I was extremely excited to have an agent. I was just as shocked as everyone else. Then the big letdown happened. She was lazy, not as well connected as she claimed she was, and well, you can imagine where that went. I ended up terminating the contract as I was doing all the work and she was doing nothing. She did not show up on any of the predator websites so I entered the contract with her. I have not heard from her since. Always check the predator websites for literary agents and agencies. There’s a lot more of them out there than you would think.
Having an agent is going to be the most important part of an author’s career who wishes to continue on the traditional publishing path. As you and I both know, the U.S. and U.K. markets are tough to break into right now due to the economic climate. I wouldn’t say it’s impossible, but it’s going to be tough.
Self or vanity publishing are options for any author, however, it’s not the path I choose to take. I would rather have someone advocating for me who already has a foot in the door with those who know the world of publishing.
What are some other ways you’ve nourished your writing and writing habits?
Blogging is the number one way I have nourished my writing and my writing habits. I also spend a lot of time on linkedin.com with published authors, publishers, editors, and those seeking to be published learning the art of fiction writing.
I would offer that those who write also read. One of my goals in 2011 is to read more. I was an avid reader in my younger days, but today I read less books and more research. I need to get back to the creative element of writing.
You’ve written several full-length books, correct? Can you tell us a little bit about them? Where are they at in the process at the moment? Ready for publication? Still being refined?
I have completed two full length books: “Sticks and Bones” and “The Ten Thousand Hands Project.”’ I am currently marketing “Sticks and Bones” to agents and publishers – again. ‘The Ten Thousand Hands Project’ is in the editing process.
There are a total of four manuscripts associated with “The Malakai Chronicles” which “The Ten Thousand Hands Project” is the prequel to the series. The series is fantasy based, but I wouldn’t necessarily call it Science Fiction. I hope to have all four manuscripts completed by the end of 2012.
There are three manuscripts associated with “Battle for Ramondy” which is a middle-earth based fantasy novel series. I don’t anticipate the completion of this series until late 2013 if not later.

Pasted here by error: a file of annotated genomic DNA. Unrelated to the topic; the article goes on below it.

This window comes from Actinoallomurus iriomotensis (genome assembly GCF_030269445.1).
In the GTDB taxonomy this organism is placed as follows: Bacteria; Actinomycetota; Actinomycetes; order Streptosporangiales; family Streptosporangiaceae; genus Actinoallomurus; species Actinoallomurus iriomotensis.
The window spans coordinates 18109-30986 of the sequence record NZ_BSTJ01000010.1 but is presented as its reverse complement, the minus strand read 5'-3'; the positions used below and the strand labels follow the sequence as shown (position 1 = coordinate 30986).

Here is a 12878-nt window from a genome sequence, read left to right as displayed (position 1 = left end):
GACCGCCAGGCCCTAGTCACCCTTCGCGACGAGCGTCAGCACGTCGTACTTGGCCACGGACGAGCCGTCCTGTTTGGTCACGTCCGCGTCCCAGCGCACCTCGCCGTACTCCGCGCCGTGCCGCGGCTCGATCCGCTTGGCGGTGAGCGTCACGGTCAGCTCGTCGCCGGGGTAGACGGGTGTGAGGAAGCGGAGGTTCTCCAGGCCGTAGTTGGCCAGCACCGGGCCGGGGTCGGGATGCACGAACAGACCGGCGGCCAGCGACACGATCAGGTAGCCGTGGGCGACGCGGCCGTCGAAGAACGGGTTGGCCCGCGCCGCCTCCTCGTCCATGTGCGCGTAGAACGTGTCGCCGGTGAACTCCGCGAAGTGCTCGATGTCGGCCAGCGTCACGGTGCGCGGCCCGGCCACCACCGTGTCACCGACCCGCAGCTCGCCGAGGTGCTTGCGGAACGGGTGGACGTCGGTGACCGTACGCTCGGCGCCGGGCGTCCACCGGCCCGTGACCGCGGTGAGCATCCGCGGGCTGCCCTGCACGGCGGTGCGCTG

You are drawn to writing about young people and people who have traversed difficult challenges? Why is this?
In high school, my English teachers were passionate about literature and introduced us (my class) to a myriad of authors; both classical and contemporary. My favorite author of all time is Charles Dickens. Mr. Dickens wasn’t afraid to bare the truth of societal ills in the face of the general public and used his skill to do just that. I was captivated by his stories and how they related to the happenings in my own life.
So what does that have to do with why I am drawn to young people or people who have traversed difficult challenges? They say the best thing to write is to write what you know. The challenges and adversities of youth is something I know all too well. As a young person I read voraciously. Like many young people today I read for escapism.
We didn’t have many books then that involved vampires or other mythical creatures. We had V.C. Andrews, Danielle Steele, and Judy Blume; all of whom brought issues and problems in society to the forefront of people’s minds in their own ways. There are a couple of other books that stick out in my mind that I would recommend to young girls “Where the Lilies Bloom” by Vera and Bill Cleaver and “Cee Cee and Me”. I read the book “Cee Cee and Me” in the eighth grade and I have never been able to find it since. It was one of the best books I had read as a child and it left a significant imprint on my life.
When good triumphs over evil it seems to give a spark of hope to someone who may be experiencing the same issues as the character in the story. Hope is a sparse commodity in today’s world and people need that to survive.
Can you offer advice to new or growing writers, based on what you have learned?
Never ever give up. Network yourself as much as you can. Never do anything in your private life you wouldn’t want made public if you should become famous.
Besides writing, what would constitute your dream job?
I don’t really know. I guess I’ve never given it much thought. As someone who has worked since she age 13, I’ve been a lot of things in my life. I guess if I had to choose something it would be a motivational speaker. Not sure if I’m ready for that yet, but I keep the option open just in case the breeze blows me that way.
What is the one thing you really want to say most in your writing, and that you feel will make a difference in the world if it is received?
We are all human and to be human requires recognition of the common thread that relates us all.
Donna, thanks so much for sharing your insight with us today. Your time and thoughts are very much appreciated. Best of luck to you in your work and writing goals! I’ll see you at the coffee shop!
Q4U: Your turn to fire away at Donna. Any questions to direct toward her? Oh, and don’t forget to visit Butterfly Phoenix!